What is Diabetic Dermopathy?
Diabetic dermopathy refers to small lesions or spots on the skin. This diabetic skin condition can form anywhere on the body, but tends to develop on bony parts, such as the shins. This condition is fairly common for people with diabetes. While not everyone who has diabetes will develop diabetic dermopathy, 50% will develop some disease of the skin.
What Causes Diabetic Dermopathy?
The exact cause of diabetic dermopathy is unknown. However, there is a theory behind the formation of these lesions. Shin spots have been connected to leg injuries and some doctors have concluded they are a reaction to trauma in patients who have diabetes that isn’t well managed. Poorly managed diabetes can often lead to poor circulation, and poor circulation can reduce the body’s ability to heal from wounds. Decreased circulation to an area surrounding an injury prevents proper healing, resulting in the lesions or spots characteristic of diabetic skin problems.
Diabetic Dermopathy Signs and Symptoms
What Does Diabetic Dermopathy Look Like?
Diabetic skin lesions are round or oval. They are shiny, reddish-brown in color and appear in clustered patches. Symptoms of diabetic dermopathy include:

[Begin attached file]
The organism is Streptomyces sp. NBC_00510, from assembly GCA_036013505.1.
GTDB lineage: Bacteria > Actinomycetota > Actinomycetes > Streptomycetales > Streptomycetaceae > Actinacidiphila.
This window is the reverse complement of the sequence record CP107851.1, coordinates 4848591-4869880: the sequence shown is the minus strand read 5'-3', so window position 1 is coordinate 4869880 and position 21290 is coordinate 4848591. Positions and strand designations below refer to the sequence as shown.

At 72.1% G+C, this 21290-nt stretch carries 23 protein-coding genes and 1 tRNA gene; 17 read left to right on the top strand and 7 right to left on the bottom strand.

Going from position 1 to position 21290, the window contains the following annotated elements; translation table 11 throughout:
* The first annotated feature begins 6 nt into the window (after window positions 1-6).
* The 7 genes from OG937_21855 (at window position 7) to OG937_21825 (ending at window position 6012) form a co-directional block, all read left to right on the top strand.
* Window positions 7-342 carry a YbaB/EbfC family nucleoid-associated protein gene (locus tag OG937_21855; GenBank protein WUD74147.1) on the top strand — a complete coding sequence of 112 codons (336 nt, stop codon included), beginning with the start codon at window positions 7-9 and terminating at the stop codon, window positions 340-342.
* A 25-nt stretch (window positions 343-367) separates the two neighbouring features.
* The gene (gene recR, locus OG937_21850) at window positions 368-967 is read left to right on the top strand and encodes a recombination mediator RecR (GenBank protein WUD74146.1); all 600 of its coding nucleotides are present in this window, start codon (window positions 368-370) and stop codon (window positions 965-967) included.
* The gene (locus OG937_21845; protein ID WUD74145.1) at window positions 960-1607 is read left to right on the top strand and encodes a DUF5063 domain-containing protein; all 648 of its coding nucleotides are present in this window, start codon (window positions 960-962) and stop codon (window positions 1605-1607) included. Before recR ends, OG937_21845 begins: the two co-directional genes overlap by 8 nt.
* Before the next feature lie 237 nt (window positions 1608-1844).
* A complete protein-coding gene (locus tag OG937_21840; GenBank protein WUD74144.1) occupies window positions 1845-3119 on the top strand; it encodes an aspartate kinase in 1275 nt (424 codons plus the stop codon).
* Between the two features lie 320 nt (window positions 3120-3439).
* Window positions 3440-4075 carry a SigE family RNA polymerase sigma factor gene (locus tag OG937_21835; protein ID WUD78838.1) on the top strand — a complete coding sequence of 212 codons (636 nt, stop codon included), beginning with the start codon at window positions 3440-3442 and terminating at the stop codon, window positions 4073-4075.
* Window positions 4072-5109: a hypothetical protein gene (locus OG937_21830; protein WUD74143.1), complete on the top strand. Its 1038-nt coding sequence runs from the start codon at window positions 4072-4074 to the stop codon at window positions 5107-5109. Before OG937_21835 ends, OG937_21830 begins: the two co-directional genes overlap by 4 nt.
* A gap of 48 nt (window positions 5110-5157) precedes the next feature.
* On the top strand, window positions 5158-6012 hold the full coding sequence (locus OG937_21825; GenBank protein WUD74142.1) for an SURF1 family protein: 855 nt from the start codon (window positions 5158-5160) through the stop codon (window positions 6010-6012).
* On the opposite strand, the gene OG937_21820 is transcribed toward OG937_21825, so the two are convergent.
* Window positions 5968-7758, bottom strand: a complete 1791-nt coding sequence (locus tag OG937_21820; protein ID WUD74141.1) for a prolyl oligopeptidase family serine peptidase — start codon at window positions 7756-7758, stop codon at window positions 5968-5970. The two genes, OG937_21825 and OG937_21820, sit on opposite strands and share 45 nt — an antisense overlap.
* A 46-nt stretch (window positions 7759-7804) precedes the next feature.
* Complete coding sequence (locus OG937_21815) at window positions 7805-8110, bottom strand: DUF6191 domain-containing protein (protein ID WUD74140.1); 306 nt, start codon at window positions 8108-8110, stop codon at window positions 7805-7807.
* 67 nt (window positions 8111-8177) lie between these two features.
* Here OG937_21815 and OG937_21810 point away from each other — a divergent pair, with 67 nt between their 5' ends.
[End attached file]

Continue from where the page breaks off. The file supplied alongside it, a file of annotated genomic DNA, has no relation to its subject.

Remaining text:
- Spots or lesions on the shins, front of the thighs, scalp, sides of the feet, chest and forearms
- Spots are pink, tan, red or dark brown in color
- Spots are round and somewhat scaly
- Clusters of spots that have existed for a time become slightly indented
- Spots are bilateral (found on both shins at the same time)
- Over time, the clusters look like an age spot
Diabetic Dermopathy Diagnosis
For patients with diabetes, doctors may be able to diagnose a diabetic skin condition by visually examining the skin. The doctor will evaluate the shape, color, size and location of the lesions to see if they are characteristic of diabetic dermopathy. In some cases, a biopsy may need to be performed if there is concern about other skin conditions.
Diabetic Dermopathy Treatment
Diabetic dermopathy treatment really focuses on prevention. Existing lesions will fade as time goes by. Healthy, moisturized skin that is free of injury will help keep diabetic dermopathy from developing further.
The most important step to take is to control blood sugar levels. Unregulated glucose is the biggest trigger for diabetic dermopathy. Managing blood sugar levels will not only help keep diabetic skin conditions under control, it will help prevent other complications of diabetes.
Learn More About Diabetic Dermopathy
Patients with reddish-brown spots or lesions on their shins, thighs, scalp, feet, chest or forearms should talk to their doctor about diabetic dermopathy. This condition may be an indication of unregulated blood sugar, so a consult with a Diabetes medical professional is recommended.
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